Weston & COVID-19 Survey
The ongoing COVID-19 public health crisis is affecting the lives of people all over the world, including Weston residents. We want to know how YOU have been affected. If you’re a resident of Weston, Massachusetts, consider this a chance to add your voice to the historical record. Tell us about how your work life has been changed, what precautions you are or are not taking, and how you’re coping with crisis.
Note: The survey is based on one created by the Cambridge Historical Society. WHS would like to thank CHS for allowing us to reproduce their survey.
The deadly influenza of 1918 was one of the worst epidemics in human history, infecting one third of the world’s population and killing an estimated 50 million people worldwide, including 10,000 in Massachusetts and four in Weston.
War conditions and massive troop movements helped fuel the spread of disease. A unique feature of this pandemic was the high mortality of healthy people including those in the 20 to 40-year-old age group. At the time, there were no vaccinations, no anti-viral drugs to treat the flu illness, and no antibiotics to treat the pneumonia that often accompanied the influenza.
There were three waves of the pandemic in 1918, in the spring, with mortality similar to the usual flu; the fall, when the virus had mutated to a form much more virulent and transmissible, and late December through early 1919, which saw a rebound, perhaps due to the lifting of quarantines.
The second and most deadly wave emerged in September at Fort Devens, the U.S. Army training camp, and Commonwealth Pier in Boston, a center for returning sailors. On September 27, the Waltham Daily Free Press Tribune reported: “Call for Aid is Received from Weston:”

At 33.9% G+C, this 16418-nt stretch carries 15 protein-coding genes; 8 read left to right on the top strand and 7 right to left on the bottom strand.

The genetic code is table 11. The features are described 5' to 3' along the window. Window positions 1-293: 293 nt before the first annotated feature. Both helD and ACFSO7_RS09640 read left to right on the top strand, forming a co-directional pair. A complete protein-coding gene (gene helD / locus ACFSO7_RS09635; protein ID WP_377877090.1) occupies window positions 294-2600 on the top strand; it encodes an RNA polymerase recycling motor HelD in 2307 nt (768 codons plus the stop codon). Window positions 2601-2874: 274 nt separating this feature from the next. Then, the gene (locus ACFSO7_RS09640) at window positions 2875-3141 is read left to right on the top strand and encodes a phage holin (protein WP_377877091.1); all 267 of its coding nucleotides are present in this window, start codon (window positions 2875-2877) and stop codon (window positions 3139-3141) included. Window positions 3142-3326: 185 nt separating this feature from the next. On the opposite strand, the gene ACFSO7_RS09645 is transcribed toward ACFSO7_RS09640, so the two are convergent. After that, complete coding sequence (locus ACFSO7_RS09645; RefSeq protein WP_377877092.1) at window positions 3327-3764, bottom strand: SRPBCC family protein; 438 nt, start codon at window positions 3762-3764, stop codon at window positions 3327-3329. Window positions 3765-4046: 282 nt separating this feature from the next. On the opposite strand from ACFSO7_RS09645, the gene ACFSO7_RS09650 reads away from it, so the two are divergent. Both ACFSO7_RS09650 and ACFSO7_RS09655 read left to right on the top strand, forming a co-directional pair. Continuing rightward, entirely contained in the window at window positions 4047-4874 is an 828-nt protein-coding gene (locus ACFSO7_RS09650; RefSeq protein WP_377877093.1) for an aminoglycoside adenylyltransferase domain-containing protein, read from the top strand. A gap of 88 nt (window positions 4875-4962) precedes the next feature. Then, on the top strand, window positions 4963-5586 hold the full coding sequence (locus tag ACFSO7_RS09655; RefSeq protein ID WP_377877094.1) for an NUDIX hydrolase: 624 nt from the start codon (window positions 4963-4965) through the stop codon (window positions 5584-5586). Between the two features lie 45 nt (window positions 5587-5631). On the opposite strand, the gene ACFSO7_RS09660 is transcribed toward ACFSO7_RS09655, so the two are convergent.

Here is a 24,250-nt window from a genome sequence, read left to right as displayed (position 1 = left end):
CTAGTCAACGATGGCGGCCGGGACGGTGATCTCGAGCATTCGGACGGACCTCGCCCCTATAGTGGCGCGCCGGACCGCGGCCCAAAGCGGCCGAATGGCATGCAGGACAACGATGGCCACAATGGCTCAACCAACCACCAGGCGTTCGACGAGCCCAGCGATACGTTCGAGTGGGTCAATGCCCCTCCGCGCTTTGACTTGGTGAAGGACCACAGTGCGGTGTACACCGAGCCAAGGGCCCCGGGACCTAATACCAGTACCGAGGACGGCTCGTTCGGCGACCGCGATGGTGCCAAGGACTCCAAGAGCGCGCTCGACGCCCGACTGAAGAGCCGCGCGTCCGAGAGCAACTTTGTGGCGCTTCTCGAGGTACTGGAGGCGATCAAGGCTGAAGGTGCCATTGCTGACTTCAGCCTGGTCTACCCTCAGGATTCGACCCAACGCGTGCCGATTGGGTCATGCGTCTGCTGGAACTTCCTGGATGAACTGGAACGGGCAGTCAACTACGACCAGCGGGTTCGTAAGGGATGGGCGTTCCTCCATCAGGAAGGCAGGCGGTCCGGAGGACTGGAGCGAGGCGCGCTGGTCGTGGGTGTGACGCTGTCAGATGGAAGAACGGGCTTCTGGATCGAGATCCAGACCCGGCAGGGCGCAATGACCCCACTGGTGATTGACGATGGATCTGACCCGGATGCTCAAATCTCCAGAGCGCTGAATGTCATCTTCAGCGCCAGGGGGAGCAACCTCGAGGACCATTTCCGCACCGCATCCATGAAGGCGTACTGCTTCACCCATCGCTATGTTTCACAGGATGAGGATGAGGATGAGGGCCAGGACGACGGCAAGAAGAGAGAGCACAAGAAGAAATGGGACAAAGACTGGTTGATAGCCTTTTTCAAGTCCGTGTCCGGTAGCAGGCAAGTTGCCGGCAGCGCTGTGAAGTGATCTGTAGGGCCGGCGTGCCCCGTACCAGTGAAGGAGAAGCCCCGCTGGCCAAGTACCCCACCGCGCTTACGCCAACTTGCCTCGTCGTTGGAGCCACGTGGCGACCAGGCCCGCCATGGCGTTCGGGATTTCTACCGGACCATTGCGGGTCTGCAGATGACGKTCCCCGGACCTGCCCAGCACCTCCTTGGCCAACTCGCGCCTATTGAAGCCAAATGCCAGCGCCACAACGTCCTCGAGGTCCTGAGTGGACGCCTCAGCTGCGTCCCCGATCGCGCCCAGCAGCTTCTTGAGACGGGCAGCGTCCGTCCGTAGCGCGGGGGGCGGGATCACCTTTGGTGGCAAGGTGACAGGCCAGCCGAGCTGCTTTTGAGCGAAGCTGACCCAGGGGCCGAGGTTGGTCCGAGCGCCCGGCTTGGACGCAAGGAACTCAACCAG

“With the disease spreading beyond control, physicians unable to meet their calls, and little service of nurses available, serious conditions exist in the town of Weston, because of the wild spread of Spanish influenza.
This morning an appeal was made for aid from Waltham. The call was for physicians and nurses; but no response could be made, for our physicians are worked to the limit, and, in fact, beyond that point, and there are not enough nurses available here to meet the demand.
Dr. Simpson of the State Health Department learned of the call for aid and he will endeavor to provide some assistance for the people of Weston.”
Services at all Weston churches were cancelled, schools closed for a week, and Red Cross meetings were discontinued for two weeks.
Perhaps because the town was less densely populated, the epidemic was less severe in Weston than in Waltham, where visiting nurses were seeing 164 patients a day in the first week of October. That same week, in Weston, the newspaper reported: “The epidemic appears to be abating in Weston due, perhaps to the great care which has been taken by the Board of Health in the closing of schools, churches and all public gatherings. Those who had the disease most severely are recovering and the later cases are milder.” (October 4, 1918)
Churches were reopened for regular services on October 20 and Weston Schools reopened in October after being closed for three weeks. Not long after, several more cases of influenza developed and the third grade was closed after the teacher fell ill. (Nov. 1, 1918)
The 1918 Town Report gives this summary:
The total of one hundred and three (103) cases reported does not, in the opinion of the Agent, give a fair idea of the actual cases of the disease present in the town. As the disease was not made reportable until October 4, the records are incomplete. After this date reports were sent to the Board by most physicians but some neglected to comply with this law, due undoubtedly to carelessness and also to the excessive demands made upon their time. The Agent feels that a total of at least two hundred and seventy five (275) cases of the disease existed in Weston.
— H.E. Berger, Jr., Agent and Milk Inspector (1918 Town Report, 86–87)
Four deaths were attributed to influenza, out of a population of 2,342 (in 1915).